Originally published: 2005
Followed by: The Girl Who Played with Fire, 2006; The Girl Who Kicked the Hornets’ Nest, 2007
There’s been an awful amount of fuss about Stieg Larsson and his Millennium Trilogy. In some instances it’s all about the fact that he died unexpectedly (from a heart attack) in 2004, some say under suspicious circumstances, soon after delivering the manuscripts for the three crime thrillers to his publisher. But mostly it is because his thrillers are deeply noir and gob-smackingly, hair-raisingly, stomach-clenchingly good. Go buy all three books – they are worth the expense and every word of hype ever written about them is actually justified.
The dogged, anti-establishment, sexy journalist Mikael Blomkvist, and the perverse and highly admirable, kick-ass security expert/hack (with the dragon tattoo), Lisbeth Salander, are the most enjoyable characters I’ve encountered in a long time. Multiple complex plots mean you have to concentrate while you read but the ending is a definite, satisfying “Ah-hah!!” moment. What a pity that Larsson’s dead. Three books of this caliber are just not enough.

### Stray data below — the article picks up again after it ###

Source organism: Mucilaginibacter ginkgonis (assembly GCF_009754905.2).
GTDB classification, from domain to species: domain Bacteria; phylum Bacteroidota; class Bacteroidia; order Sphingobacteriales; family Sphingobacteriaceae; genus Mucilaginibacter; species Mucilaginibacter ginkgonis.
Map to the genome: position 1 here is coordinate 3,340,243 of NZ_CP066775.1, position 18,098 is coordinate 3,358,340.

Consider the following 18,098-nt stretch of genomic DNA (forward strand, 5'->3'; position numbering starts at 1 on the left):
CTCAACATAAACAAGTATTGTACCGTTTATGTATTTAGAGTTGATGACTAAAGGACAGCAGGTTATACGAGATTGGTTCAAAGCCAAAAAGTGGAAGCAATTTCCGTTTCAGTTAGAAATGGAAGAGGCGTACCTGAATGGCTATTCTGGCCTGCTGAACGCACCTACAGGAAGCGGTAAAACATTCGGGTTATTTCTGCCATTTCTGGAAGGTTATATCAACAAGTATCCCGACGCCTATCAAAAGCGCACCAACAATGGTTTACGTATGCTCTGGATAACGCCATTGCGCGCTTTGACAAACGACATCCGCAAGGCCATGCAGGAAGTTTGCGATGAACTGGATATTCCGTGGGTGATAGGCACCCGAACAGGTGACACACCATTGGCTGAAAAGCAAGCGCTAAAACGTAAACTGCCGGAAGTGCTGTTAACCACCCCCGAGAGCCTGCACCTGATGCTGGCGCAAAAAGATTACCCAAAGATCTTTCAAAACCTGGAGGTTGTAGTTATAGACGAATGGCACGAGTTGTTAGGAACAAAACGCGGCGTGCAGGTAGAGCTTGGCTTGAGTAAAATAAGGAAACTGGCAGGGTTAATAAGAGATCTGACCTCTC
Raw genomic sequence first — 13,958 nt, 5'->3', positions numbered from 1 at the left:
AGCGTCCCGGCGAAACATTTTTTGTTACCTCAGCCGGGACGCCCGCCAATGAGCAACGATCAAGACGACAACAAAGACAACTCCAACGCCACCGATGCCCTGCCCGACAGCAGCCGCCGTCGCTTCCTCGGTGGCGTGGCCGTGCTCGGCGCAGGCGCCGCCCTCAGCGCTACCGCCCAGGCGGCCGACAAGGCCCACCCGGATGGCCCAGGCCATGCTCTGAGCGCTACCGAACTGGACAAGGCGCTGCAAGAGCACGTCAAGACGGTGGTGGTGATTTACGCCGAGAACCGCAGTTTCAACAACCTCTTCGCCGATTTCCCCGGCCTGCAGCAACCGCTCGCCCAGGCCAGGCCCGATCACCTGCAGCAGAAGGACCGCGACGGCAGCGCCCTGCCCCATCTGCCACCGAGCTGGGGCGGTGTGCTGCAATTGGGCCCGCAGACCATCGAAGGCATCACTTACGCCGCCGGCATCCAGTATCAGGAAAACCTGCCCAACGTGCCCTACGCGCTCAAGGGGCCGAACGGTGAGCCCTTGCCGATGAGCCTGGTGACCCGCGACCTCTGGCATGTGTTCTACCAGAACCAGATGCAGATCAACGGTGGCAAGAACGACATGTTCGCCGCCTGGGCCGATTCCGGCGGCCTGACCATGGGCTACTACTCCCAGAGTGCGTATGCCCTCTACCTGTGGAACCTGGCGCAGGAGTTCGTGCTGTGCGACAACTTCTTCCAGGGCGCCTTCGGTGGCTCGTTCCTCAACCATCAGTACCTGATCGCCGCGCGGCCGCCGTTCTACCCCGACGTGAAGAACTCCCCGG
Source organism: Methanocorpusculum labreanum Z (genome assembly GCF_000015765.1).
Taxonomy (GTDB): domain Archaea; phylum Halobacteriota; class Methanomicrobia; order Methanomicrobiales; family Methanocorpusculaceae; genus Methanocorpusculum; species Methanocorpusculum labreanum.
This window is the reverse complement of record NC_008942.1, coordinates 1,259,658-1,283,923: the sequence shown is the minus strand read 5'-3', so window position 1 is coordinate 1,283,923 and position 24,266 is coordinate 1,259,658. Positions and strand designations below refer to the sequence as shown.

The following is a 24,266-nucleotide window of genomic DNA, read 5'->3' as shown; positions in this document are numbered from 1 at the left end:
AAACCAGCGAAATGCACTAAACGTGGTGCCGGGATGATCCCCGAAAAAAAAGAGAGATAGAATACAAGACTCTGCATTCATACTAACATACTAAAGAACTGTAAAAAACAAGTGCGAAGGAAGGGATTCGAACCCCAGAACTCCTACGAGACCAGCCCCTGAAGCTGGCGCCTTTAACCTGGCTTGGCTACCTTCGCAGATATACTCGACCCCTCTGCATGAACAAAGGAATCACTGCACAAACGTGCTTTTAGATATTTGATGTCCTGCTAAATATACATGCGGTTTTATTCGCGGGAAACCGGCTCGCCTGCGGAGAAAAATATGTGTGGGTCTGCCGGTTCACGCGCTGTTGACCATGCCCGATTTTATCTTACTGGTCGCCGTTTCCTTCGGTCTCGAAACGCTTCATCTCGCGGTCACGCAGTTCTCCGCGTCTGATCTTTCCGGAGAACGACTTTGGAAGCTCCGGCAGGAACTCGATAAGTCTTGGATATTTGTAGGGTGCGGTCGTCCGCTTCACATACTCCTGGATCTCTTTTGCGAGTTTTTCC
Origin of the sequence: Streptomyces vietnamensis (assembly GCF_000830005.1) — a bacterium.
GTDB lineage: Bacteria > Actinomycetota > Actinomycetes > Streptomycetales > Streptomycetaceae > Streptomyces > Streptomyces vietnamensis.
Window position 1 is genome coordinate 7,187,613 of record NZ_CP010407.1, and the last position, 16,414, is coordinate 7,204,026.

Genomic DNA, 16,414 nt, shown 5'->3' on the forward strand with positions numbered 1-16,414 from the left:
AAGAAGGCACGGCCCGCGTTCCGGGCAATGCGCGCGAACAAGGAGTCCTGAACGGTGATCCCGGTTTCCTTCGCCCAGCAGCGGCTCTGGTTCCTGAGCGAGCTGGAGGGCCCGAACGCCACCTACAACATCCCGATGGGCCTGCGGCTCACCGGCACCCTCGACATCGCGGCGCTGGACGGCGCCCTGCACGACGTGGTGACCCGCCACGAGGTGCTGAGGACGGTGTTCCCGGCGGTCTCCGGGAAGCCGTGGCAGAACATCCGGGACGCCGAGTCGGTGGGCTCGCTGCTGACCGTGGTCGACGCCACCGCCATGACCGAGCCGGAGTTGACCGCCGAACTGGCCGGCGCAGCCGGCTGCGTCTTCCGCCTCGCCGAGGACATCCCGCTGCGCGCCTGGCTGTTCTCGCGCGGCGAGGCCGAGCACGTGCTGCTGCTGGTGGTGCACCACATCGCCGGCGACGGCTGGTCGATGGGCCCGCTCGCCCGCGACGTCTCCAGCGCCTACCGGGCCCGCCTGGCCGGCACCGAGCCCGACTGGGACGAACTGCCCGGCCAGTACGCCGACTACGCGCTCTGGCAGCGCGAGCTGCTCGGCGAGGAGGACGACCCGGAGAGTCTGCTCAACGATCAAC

Update – The Girl in the Spider’s Web
In August 2015, the Swedish publisher Norstedts published a fourth Millennium book, written by Swedish author David Lagercrantz, called The Girl in the Spider’s Web. The original title in Swedish is Det som inte dödar oss (meaning “that which does not kill us”), and again features the characters of Lisbeth Salander and Mikael Blomkvist created by Larsson. Larsson’s long-time partner had said this was a bad idea, and she was right. I bought the book, and tried my best to read it, but even stuck without an entertainment system on a transcontinental flight I could not for the life of me get further than about 100 pages into it. Not only is it not a patch on Larsson’s style, and the particular way in which he uses the Swedish landscape and social system as a character and plot device, but it is just plainly not very good writing – long declamatory, explanatory statements; awkward dialogue; stereotypical characters, etc. I thought the character of Frans Balder, a computer scientist, and his autistic son, August, had promise. But I couldn’t get past the statements seemingly designed to reorientate readers as to the landscape of the original Millennium books. I suspect Lagercrantz was trying too hard to be Larsson, and be different from Larsson at the same time. (The change from the original title to match the format of the previous books is a case in point.) It was just so stilted I gave the book to someone else to read in the hope that they would be able to make me change my mind. So far, that has not happened. Like the follow-ups to Ian Fleming’s James Bond books by John Gardner (which had more modern, complicated plots but lacked the bitter, hardline essence of Bond), something ineffable, but essential, had gotten lost in the “translation” or recreation of the series. That’s just my opinion, purist that I am. Others disagree: the book topped the U.S. best seller list in August 2015.